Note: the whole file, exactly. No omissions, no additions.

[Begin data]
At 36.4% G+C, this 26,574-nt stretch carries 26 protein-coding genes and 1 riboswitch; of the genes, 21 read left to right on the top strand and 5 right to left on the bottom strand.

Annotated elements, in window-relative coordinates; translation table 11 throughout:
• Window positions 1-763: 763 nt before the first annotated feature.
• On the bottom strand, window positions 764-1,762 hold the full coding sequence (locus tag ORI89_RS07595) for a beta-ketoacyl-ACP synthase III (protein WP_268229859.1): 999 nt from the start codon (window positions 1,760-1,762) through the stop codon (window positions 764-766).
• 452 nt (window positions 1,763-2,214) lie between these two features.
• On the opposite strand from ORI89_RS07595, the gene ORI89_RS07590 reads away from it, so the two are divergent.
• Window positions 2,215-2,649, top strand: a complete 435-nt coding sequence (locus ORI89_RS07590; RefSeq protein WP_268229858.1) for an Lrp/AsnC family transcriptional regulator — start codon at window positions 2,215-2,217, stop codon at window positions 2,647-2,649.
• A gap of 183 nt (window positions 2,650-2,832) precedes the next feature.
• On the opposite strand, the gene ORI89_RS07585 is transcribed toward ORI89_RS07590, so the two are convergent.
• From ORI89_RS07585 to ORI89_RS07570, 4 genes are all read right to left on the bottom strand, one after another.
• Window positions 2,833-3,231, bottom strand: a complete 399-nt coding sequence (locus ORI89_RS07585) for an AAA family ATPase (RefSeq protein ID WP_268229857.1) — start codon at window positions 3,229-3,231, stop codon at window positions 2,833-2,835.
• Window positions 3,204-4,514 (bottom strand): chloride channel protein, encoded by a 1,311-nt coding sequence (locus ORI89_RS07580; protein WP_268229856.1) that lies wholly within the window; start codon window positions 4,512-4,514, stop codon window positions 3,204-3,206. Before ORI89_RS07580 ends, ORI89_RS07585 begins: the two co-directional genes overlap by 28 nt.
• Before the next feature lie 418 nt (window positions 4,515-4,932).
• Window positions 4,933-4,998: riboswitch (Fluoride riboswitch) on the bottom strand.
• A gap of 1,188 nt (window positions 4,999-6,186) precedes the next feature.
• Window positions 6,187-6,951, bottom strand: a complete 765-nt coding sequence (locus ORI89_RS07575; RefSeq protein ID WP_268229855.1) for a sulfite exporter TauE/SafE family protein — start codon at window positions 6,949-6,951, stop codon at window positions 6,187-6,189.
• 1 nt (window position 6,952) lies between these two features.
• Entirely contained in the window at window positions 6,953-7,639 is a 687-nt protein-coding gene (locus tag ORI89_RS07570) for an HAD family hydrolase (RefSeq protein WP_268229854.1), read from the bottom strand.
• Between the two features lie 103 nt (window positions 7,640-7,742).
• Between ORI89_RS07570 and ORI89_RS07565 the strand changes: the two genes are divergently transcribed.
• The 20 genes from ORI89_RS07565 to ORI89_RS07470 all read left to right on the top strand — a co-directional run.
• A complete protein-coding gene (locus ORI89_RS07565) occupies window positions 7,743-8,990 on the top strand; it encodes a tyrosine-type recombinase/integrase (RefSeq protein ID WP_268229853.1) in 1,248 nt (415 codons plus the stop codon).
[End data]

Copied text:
At 36.4% G+C, this 26,574-nt stretch carries 26 protein-coding genes and 1 riboswitch; of the genes, 21 read left to right on the top strand and 5 right to left on the bottom strand.

Annotated elements, in window-relative coordinates; translation table 11 throughout:
• Window positions 1-763: 763 nt before the first annotated feature.
• On the bottom strand, window positions 764-1,762 hold the full coding sequence (locus tag ORI89_RS07595) for a beta-ketoacyl-ACP synthase III (protein WP_268229859.1): 999 nt from the start codon (window positions 1,760-1,762) through the stop codon (window positions 764-766).
• 452 nt (window positions 1,763-2,214) lie between these two features.
• On the opposite strand from ORI89_RS07595, the gene ORI89_RS07590 reads away from it, so the two are divergent.
• Window positions 2,215-2,649, top strand: a complete 435-nt coding sequence (locus ORI89_RS07590; RefSeq protein WP_268229858.1) for an Lrp/AsnC family transcriptional regulator — start codon at window positions 2,215-2,217, stop codon at window positions 2,647-2,649.
• A gap of 183 nt (window positions 2,650-2,832) precedes the next feature.
• On the opposite strand, the gene ORI89_RS07585 is transcribed toward ORI89_RS07590, so the two are convergent.
• From ORI89_RS07585 to ORI89_RS07570, 4 genes are all read right to left on the bottom strand, one after another.
• Window positions 2,833-3,231, bottom strand: a complete 399-nt coding sequence (locus ORI89_RS07585) for an AAA family ATPase (RefSeq protein ID WP_268229857.1) — start codon at window positions 3,229-3,231, stop codon at window positions 2,833-2,835.
• Window positions 3,204-4,514 (bottom strand): chloride channel protein, encoded by a 1,311-nt coding sequence (locus ORI89_RS07580; protein WP_268229856.1) that lies wholly within the window; start codon window positions 4,512-4,514, stop codon window positions 3,204-3,206. Before ORI89_RS07580 ends, ORI89_RS07585 begins: the two co-directional genes overlap by 28 nt.
• Before the next feature lie 418 nt (window positions 4,515-4,932).
• Window positions 4,933-4,998: riboswitch (Fluoride riboswitch) on the bottom strand.
• A gap of 1,188 nt (window positions 4,999-6,186) precedes the next feature.
• Window positions 6,187-6,951, bottom strand: a complete 765-nt coding sequence (locus ORI89_RS07575; RefSeq protein ID WP_268229855.1) for a sulfite exporter TauE/SafE family protein — start codon at window positions 6,949-6,951, stop codon at window positions 6,187-6,189.
• 1 nt (window position 6,952) lies between these two features.
• Entirely contained in the window at window positions 6,953-7,639 is a 687-nt protein-coding gene (locus tag ORI89_RS07570) for an HAD family hydrolase (RefSeq protein WP_268229854.1), read from the bottom strand.
• Between the two features lie 103 nt (window positions 7,640-7,742).
• Between ORI89_RS07570 and ORI89_RS07565 the strand changes: the two genes are divergently transcribed.
• The 20 genes from ORI89_RS07565 to ORI89_RS07470 all read left to right on the top strand — a co-directional run.
• A complete protein-coding gene (locus ORI89_RS07565) occupies window positions 7,743-8,990 on the top strand; it encodes a tyrosine-type recombinase/integrase (RefSeq protein ID WP_268229853.1) in 1,248 nt (415 codons plus the stop codon).